Re: File descriptor leaks; misc queries

From: Duane Wessels <>
Date: Wed, 02 Jul 97 10:04:36 -0700 writes:

>(1) The cachemgr.cgi "Cache Information" page for 1.NOVM.11 reports
>File descriptor usage for squid:
> Max number of file desc available: 1024
> Number of file descriptors in use: 51
> Largest file desc currently in use: 156
> Number of file desc currently in use: 51
> Available number of file descriptors: 1
> Reserved number of file descriptors: 256
>The penultimate line looks very suspicious - what does it really mean when
>it says it has 1 file descriptor available?

The '1' comes from 'fdstat_are_n_free()' which I recently changed.
Now it returns 1 or 0 instead of the number of descriptors available.
I didn't realize it was being used for output like that.

Also I hadn't noticed the duplicated 'Number of file descriptors in

>(2) Again in cachemgr.cgi, is it standard/unavoidable (at least on Solaris
>2) that the "Resource usage section for squid" of the Cache Info page lists
>all zeroes for the values, with zeroes also in cache.log when it writes
>details as squid terminates? E.g.
>Resource usage for squid:
> CPU Time: 0 seconds (0 user 0 sys)
> CPU Usage: 0%
> Maximum Resident Size: 0 KB
> Page faults with physical i/o: 0
>from cachemgr.cgi, and
>CPU Usage: user 0 sys 0
>Maximum Resident Size: 0 KB
>Page faults with physical i/o: 0
>in cache.log. Not very helpful!

Might be related to this:

    #ifdef _SQUID_SOLARIS_
        /* Solaris 2.5 has getrusage() permission bug -- Arjan de Vet */
    getrusage(RUSAGE_SELF, &rusage);
    #ifdef _SQUID_SOLARIS_

I'd suggest removing the enter/leave_suid calls and see if that

>(3) I suspect this one is some sort of DNS lookup oddity.
>(a) In the cachemgr.cgi "Cache Client List", it often lists IP addresses in
>some of the Name: lines, even though the systems concerned have perfectly
>good DNS registrations and the names should be available.
>(b) In access.log, I get a steady stream of UDP_DENIED entries for requests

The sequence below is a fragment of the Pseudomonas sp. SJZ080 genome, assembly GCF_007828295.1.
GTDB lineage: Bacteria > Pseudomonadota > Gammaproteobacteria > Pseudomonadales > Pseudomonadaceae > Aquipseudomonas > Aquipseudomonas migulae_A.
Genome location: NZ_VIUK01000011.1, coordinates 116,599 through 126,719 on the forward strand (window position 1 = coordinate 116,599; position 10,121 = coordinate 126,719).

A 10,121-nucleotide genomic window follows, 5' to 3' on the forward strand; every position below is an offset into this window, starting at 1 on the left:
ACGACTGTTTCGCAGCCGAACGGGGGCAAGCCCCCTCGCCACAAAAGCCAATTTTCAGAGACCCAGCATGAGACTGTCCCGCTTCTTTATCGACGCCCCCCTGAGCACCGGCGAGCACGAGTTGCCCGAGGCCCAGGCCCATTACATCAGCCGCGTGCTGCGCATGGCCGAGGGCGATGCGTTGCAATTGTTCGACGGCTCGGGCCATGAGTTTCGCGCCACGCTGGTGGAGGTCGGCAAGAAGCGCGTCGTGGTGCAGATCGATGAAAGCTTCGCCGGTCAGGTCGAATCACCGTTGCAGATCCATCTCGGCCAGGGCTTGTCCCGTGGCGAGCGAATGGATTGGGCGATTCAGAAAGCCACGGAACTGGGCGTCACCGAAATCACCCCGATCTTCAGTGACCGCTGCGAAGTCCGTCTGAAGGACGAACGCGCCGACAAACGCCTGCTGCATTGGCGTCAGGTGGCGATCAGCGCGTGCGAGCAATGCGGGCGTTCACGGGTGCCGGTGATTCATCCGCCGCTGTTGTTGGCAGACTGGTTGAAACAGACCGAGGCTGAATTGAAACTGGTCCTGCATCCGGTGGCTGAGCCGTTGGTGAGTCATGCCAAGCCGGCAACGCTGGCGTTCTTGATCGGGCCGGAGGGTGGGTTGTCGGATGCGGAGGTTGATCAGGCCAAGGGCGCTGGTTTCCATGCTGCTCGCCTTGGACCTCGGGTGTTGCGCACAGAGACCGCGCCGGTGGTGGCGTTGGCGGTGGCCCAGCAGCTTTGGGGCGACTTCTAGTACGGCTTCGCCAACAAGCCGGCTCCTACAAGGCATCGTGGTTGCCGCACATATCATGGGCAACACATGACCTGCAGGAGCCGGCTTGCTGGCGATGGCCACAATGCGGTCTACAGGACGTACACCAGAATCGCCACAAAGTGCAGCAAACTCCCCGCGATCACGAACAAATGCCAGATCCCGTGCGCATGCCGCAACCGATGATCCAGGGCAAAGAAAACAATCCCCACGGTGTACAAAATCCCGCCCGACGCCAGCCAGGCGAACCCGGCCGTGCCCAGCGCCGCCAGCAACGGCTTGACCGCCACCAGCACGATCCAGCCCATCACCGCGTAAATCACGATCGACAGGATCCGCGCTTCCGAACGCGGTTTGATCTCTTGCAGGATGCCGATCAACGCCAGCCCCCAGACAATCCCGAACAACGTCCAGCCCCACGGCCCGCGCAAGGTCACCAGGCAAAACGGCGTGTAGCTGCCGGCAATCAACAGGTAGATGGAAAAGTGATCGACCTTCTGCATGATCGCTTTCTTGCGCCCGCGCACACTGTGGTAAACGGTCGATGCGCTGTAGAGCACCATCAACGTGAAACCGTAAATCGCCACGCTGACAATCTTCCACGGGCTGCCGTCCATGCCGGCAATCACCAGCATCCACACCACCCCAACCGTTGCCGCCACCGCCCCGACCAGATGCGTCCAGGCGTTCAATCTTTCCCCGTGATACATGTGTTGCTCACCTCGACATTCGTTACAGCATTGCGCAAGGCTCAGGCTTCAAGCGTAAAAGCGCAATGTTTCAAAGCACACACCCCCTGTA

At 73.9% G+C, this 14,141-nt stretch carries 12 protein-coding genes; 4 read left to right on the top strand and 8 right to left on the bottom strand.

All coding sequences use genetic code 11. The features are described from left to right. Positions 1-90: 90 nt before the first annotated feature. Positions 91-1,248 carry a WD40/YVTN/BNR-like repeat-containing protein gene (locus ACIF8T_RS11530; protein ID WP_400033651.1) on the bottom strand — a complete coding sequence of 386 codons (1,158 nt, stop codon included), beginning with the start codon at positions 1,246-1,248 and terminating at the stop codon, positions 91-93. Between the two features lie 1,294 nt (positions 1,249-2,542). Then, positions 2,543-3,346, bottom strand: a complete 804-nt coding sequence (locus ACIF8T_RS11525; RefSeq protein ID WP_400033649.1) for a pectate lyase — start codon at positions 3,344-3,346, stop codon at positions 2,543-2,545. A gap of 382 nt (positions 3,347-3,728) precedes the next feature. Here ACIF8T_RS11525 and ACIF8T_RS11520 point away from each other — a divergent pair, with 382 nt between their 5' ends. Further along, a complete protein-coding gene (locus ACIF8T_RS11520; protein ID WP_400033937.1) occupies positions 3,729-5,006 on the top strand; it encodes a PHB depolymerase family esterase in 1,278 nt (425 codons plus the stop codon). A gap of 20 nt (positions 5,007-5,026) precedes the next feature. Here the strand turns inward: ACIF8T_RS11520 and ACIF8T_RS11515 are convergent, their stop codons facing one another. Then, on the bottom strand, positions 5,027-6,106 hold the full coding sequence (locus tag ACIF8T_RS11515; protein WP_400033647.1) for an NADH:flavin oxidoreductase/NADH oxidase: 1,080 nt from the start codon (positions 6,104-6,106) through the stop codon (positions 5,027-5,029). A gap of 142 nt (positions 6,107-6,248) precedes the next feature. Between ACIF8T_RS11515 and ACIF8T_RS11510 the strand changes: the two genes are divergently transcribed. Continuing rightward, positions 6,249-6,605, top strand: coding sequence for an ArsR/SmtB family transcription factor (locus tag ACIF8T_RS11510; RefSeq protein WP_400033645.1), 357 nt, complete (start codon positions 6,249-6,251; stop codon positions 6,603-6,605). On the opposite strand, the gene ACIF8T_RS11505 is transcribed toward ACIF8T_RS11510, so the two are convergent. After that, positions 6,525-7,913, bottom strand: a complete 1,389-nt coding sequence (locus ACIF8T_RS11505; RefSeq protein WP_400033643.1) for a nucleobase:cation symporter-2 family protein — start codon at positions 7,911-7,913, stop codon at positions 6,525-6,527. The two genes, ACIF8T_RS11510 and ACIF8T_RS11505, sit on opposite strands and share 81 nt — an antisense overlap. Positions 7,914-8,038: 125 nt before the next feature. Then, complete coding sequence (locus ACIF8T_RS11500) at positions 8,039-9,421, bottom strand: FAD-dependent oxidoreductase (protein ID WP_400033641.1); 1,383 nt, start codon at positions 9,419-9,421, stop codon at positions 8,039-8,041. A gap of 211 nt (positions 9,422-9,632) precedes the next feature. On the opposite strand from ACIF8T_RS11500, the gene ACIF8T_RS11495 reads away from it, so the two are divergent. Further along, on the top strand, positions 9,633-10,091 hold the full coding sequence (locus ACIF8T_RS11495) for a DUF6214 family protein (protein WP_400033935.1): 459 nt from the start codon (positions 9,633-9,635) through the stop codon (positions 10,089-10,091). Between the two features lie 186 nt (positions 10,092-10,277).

>from my one ICP neighbour; most requests are OK, but around 3% are logged
>with the IP address in the access log instead of the hostname, and are
>rejected instead of being processed normally. (ICP queries are only allowed
>from that server, configured by hostname.)
>I *think* I saw indications that some parent caches (running Squid, details
>unknown) similarly rejected a proportion of our ICP queries, presumably for
>the same reason.

As I'm sure you realize, performing DNS lookups takes time and would
block the Squid process (hence the dnsservers). So the FQDN cache
exists to cache these reverse lookups just like the IP cache exists
to cache the forward lookups.

Because you've given a hostname in the access lists, Squid must check
the FQDN cache for every ICP query received.

But the FQDN cache entries can timeout, or get purged to make room
for other entries. When and ICP query comes in, and there is no
FQDN cache entry for the address, what should Squid do?

Waiting for the reverse lookup to happen is really out of the question.
The ICP reply needs to be sent immediately. Any delay is unacceptable.
Since we can't immediately determine the hostname from the address,
we have to choose to either allow or deny the request. We opt to
be paranoid and deny it.

>Any ideas why this is happening?
>A solution to (b) would presumably be to use an IP address rather than name
>when configuring access control for ICP queries, but that seems like a major
>retrograde step when the whole idea of names is that they are relatively
>stable, whereas addresses can (and do) change, sometimes quite frequently as
>systems are swapped around and different physical systems take over the
>services provided via a particular hostname (typically an alias, CNAME).
>Since the system running Squid also runs a secondary DNS server for the zone
>including the ICP neighbour, and it is configured to use its own nameserver
>as first choice, DNS lookup timeouts ought not to be a problem...

I guess its a tradeoff. Do you want your cache to be faster or easier
to maintain? Unfortunately I can't tell you to just disable the
IP and FQDN caches and make resolver calls for every lookup.

Duane W.
Received on Wed Jul 02 1997 - 10:08:54 MDT

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